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MEDICATION ADMINISTRATION TRAINING

Enlist Your Student Nurses in Boot Camp This Summer

What is a Nursing Boot Camp and why should you have one?

Basic Training — frequently referred to as boot camp — prepares recruits for all elements of service: physical, mental and emotional. When you hear “Boot Camp”, you probably think about the military. Maybe you’re asking yourself – what does Boot Camp have to do with nursing students? Consider this: nursing students are also recruits, who will be engaged in a noble service, much like serving in the military. They need to be mentally, physically and emotionally prepared for the challenges posed by today's healthcare environment and ever-increasing patient complexity.

Think of a Nursing Boot Camp as a time for your students to drill the basics, train their minds in clinical judgment, and practice collaborating with other recruits. Military Boot Camp occupies the first 8 weeks of a soldier’s career. Nursing Boot Camp happens every summer, when your students are most at risk for losing both their physical and mental fitness. Think of yourself and your fellow faculty as the Drill Instructors, who know just how hard the job really is and want to set their recruits up for success.

How can you plan a successful Nursing Boot camp?

Remember this important military quote:

“He who fails to plan is planning to fail” (Winston Churchill)

  • Get buy in from your program Dean or Director. This could be in the form of a short presentation, outlining the rationale for the activity, a set of learning objectives and your hypothesized results.
  • Get buy in from your fellow faculty. This includes a commitment to help set up and/or execute the Boot camp. It can be challenging to recruit help for summer activities on campus, so you may want to consider a token of appreciation in the form of a gift card to the local coffee shop.
  • Get buy in from your students. Generate interest with posters, messages in their online class platform and word of mouth. Limit the spaces available to encourage early sign up. Consider collecting a nominal fee (non-refundable) which further motivates attendance. This fee then can be used to purchase the faculty appreciation gift cards.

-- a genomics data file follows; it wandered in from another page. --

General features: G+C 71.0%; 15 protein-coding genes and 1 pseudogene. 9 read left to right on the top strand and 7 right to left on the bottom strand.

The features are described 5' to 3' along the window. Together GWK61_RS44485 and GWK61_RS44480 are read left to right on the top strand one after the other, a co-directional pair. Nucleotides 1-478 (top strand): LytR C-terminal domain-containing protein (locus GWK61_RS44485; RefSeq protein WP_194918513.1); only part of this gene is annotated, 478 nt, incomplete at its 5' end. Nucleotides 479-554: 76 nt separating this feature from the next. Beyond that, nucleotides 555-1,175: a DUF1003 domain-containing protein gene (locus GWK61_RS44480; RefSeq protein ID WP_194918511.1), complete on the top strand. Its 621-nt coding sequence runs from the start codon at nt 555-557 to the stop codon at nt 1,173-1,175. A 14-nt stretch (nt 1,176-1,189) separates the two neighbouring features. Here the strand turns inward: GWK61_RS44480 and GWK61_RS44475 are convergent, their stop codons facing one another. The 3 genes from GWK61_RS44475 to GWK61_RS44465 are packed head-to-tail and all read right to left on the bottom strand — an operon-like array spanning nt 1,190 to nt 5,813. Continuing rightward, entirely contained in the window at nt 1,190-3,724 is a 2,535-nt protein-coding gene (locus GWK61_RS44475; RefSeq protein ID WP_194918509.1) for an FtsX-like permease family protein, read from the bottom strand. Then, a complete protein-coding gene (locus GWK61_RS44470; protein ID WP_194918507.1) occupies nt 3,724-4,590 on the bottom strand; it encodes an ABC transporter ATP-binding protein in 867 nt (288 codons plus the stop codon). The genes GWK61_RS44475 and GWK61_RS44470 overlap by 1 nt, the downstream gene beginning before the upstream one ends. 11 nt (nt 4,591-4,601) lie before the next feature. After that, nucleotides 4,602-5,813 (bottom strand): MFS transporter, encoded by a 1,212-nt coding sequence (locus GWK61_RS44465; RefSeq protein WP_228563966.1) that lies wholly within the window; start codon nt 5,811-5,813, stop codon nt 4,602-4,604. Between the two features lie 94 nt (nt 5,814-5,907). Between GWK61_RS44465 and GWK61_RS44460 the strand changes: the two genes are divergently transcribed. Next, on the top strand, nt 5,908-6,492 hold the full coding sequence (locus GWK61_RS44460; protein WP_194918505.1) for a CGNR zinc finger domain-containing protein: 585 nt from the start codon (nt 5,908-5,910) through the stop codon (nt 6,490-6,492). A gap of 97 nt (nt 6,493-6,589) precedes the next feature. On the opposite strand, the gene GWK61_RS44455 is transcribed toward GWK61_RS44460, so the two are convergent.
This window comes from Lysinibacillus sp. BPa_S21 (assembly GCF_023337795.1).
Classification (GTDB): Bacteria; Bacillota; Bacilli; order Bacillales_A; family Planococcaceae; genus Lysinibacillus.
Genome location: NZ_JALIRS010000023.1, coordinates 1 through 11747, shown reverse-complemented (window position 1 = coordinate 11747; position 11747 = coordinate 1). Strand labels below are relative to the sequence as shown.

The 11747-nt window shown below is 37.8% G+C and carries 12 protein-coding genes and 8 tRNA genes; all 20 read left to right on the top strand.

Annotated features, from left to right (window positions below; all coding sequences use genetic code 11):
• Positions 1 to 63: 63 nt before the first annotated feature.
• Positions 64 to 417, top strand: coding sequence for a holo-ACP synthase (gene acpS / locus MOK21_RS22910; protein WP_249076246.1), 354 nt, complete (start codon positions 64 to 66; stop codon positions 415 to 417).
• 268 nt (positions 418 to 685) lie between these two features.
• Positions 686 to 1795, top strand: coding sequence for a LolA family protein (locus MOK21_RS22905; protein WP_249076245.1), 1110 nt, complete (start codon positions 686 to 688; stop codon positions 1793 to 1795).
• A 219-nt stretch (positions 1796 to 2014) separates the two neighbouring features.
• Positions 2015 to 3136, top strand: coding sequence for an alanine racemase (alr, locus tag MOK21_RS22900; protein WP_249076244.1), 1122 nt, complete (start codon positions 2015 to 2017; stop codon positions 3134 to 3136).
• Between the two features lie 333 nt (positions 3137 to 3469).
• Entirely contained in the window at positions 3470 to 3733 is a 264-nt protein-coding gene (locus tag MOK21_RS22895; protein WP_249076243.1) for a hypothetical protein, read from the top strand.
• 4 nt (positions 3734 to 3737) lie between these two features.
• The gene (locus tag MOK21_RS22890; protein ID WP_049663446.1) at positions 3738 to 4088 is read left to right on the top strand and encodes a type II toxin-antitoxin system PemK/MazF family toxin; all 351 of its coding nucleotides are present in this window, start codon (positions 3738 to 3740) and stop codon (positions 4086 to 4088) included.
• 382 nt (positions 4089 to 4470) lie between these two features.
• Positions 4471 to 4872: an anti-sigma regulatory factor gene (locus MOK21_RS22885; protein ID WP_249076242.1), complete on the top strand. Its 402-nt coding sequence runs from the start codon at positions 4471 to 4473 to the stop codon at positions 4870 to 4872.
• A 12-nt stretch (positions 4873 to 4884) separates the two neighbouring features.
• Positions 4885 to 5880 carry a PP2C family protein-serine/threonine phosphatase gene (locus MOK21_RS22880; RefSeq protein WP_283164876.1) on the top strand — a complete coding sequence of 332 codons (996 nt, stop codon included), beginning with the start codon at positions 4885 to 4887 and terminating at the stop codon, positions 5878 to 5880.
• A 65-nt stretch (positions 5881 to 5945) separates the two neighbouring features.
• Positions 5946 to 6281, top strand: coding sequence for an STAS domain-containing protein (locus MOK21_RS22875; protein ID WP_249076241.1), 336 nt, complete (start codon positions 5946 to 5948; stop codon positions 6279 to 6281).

• Lastly, establish a planning committee of Nursing Boot Camp champions. Include representatives from the student population, faculty and your Sim team. Start early (March 1), make a calendar, and develop your activities. Begin offering sign-ups by mid-April.

Tips and Reminders for your Nursing Boot Camp.

A successful Nursing Boot Camp relies on the ability of the Planning Committee to be motivated, organized and efficient. Here are some tips and reminders to help you.

  1. Offer sessions on varying days at different times to accommodate summer schedules of both your student “recruits” and faculty “drill instructors”
  2. Pre-assign groups of “recruits” ahead of the session.
  3. Make your groups of “recruits” a mix of different academic levels
  4. Provide frequent reminders to “recruits” leading up to the date of their session.
  5. Do a dry run of the entire session with your “drill instructors” before the actual session
  6. Use rotating skill practice stations for the first half and run a “putting it all together” simulation activity for the second half.
  7. Have “recruits” complete an evaluation after each Nursing Boot Camp
  8. **Keep it simple! Remember this is to reinforce the basics, not to teach new skills or content.
  9. **Don’t overburden your “drill instructors” team and don’t overwhelm your “recruits”... not only do you want them to come back next summer, you want them to bring their friends as new “recruits”

Get excited about your Nursing Boot Camp.

It’s always easier to do something new when you have some great ideas to get you started. Consider the following content as your planning Committee gets to work.

  1. Skill practice stations such as sterile gloving, isolation procedures, safety scavenger hunt, urinary catheterization, IV infusion, medication administration, suctioning, dressing change, safe patient handling (patient transfer), basic life support skills
  2. Simulation-based activities to “put it all together” such as mini-patient care scenarios, table top simulations, SBARR activities, and the increasingly popular Escape Room.

If you’ve never tried an Escape Room with your nursing students, we invite you to download our FREE, fully developed “MOCK CODE MYSTERY” escape room template today!

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